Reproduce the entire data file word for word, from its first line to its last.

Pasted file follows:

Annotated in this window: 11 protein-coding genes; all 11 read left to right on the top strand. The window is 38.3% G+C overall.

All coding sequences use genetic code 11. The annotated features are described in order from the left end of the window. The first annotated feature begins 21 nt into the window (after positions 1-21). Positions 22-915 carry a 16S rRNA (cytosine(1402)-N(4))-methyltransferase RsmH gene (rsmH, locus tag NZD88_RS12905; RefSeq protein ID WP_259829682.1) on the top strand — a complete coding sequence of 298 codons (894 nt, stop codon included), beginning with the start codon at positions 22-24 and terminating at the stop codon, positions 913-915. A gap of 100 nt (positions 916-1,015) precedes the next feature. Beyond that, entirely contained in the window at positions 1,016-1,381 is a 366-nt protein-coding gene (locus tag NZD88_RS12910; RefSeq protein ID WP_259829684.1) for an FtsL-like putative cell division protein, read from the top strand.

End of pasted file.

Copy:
Annotated in this window: 11 protein-coding genes; all 11 read left to right on the top strand. The window is 38.3% G+C overall.

All coding sequences use genetic code 11. The annotated features are described in order from the left end of the window. The first annotated feature begins 21 nt into the window (after positions 1-21). Positions 22-915 carry a 16S rRNA (cytosine(1402)-N(4))-methyltransferase RsmH gene (rsmH, locus tag NZD88_RS12905; RefSeq protein ID WP_259829682.1) on the top strand — a complete coding sequence of 298 codons (894 nt, stop codon included), beginning with the start codon at positions 22-24 and terminating at the stop codon, positions 913-915. A gap of 100 nt (positions 916-1,015) precedes the next feature. Beyond that, entirely contained in the window at positions 1,016-1,381 is a 366-nt protein-coding gene (locus tag NZD88_RS12910; RefSeq protein ID WP_259829684.1) for an FtsL-like putative cell division protein, read from the top strand.